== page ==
&#91EDITORIALS&#93No gentleman’s game

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&#91EDITORIALS&#93No gentleman’s game

Two baseball games between the LG Twins and the Samsung Lions in Daegu last weekend were tainted by brawls between the two teams. Baseball fans watching the broadcasts at home as well as those who used their weekend to enjoy their favorite sport at the stadium might have been greatly disappointed at the scene. It must have been displeasing for the spectators to see players who should respect rival players, follow rules and show fair play spirit engage in a fist-wielding scuffle.
The Korea Baseball Organization will penalize the players and coaches involved in the fights according to their responsibility for instigating them. But what happened in the stadium was a bitter reminder to us of the tendency in our society for unsolved issues to drift without being resolved ― indeed, the differences are amplified.
The rules are not honored and principles are broken. A beanball prompted the scuffle; the umpire can immediately eject the pitcher or his manager from the game if he believes the beanball was intentional, or just issue a warning.
Although it may have been difficult to judge whether the beanball was intentional, the umpire could have nipped two consecutive games of basebrawl by taking action instead of letting the game proceed.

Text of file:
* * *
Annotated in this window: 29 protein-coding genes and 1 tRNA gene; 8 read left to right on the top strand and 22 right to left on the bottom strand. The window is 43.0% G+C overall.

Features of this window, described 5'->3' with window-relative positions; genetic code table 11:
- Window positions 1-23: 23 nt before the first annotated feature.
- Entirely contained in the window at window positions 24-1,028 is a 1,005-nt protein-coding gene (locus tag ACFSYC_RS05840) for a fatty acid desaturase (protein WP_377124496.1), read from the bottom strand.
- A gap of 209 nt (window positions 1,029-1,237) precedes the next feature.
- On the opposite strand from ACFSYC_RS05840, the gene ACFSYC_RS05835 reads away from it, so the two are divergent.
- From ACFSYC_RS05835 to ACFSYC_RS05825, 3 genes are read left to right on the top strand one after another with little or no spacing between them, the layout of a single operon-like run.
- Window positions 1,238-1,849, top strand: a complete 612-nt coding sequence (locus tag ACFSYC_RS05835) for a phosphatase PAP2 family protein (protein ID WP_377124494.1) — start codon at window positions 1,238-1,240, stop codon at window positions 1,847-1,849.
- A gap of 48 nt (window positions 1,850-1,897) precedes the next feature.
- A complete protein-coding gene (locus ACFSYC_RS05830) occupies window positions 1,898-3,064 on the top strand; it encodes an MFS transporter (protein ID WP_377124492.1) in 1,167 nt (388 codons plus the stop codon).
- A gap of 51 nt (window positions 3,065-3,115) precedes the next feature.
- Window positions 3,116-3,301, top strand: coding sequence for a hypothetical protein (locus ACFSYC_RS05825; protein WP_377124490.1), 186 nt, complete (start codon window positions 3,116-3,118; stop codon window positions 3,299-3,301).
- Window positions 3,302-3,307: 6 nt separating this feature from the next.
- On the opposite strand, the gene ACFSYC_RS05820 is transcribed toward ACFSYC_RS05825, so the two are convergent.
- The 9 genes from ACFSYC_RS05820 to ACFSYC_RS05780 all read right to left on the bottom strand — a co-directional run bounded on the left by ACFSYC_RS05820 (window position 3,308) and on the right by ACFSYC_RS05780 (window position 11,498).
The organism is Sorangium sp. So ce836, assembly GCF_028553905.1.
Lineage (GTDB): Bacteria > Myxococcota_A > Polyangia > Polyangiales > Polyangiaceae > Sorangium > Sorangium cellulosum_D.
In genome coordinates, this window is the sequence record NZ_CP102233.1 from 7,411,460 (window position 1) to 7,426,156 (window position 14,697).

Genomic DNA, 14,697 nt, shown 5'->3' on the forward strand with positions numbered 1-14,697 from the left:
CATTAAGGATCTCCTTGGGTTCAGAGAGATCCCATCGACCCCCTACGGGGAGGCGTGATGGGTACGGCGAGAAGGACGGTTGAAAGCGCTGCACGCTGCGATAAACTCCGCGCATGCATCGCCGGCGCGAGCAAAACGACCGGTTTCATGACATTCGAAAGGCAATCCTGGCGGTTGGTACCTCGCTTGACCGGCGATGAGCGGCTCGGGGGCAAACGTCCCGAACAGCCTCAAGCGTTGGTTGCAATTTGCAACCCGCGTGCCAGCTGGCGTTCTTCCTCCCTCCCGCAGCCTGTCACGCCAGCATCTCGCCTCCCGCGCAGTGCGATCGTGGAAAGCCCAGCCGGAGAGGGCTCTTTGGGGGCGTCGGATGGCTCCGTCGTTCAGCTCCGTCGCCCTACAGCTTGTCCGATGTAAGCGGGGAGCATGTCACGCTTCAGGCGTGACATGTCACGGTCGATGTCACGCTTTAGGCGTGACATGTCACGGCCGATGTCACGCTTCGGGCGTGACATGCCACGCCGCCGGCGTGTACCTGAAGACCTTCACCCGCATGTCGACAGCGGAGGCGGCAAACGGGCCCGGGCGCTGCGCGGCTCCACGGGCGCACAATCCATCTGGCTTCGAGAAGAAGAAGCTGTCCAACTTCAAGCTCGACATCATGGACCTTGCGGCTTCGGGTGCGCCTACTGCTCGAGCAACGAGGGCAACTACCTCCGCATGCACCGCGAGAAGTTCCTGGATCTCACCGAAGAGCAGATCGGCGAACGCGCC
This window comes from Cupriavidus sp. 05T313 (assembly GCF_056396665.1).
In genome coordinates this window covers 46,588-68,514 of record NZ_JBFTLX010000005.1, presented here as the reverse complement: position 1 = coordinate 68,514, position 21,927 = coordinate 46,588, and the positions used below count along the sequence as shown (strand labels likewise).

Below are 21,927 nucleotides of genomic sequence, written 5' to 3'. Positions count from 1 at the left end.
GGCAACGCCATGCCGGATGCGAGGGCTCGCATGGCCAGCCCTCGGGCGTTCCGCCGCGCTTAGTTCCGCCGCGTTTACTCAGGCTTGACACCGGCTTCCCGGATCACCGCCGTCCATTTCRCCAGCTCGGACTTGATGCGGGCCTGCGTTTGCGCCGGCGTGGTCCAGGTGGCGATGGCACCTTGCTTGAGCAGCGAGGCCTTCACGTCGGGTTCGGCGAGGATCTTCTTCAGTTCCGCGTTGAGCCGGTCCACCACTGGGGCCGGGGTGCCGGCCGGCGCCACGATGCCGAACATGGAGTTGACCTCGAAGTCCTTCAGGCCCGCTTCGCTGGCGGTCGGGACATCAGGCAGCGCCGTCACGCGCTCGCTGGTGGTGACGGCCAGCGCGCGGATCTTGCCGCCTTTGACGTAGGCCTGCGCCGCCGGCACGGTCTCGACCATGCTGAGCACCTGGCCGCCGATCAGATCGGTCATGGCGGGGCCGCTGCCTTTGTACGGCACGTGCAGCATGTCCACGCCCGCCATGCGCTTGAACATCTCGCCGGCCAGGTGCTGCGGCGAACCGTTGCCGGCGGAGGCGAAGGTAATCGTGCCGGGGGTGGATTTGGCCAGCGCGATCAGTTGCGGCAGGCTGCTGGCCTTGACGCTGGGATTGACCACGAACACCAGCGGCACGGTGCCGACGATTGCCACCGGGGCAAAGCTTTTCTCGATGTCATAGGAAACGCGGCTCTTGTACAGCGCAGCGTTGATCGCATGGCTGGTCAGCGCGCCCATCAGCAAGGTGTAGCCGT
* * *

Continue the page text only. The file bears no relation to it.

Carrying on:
We want to see clean and fair games. Instead of promoting a sprit of sportsmanship, a win-at-any-cost mentality is dominant in the pro baseball world here. Regardless of whether it was intentional or not, the pitcher should apologize to a hit batsman. Nowadays, gestures of apology by taking off one’s cap and nodding or waving a hand is fast disappearing. The attitude of managers and coaching staff is a problem. They watch their players run amok with their hands folded. Ugly incidents like these could be responsible for the lower number of fans that go to the ballparks since the pro baseball league was started 20 years ago.
Pro baseball fans want to watch games where players observe the rules, even though our society is rampant with high-handedness and power struggles.
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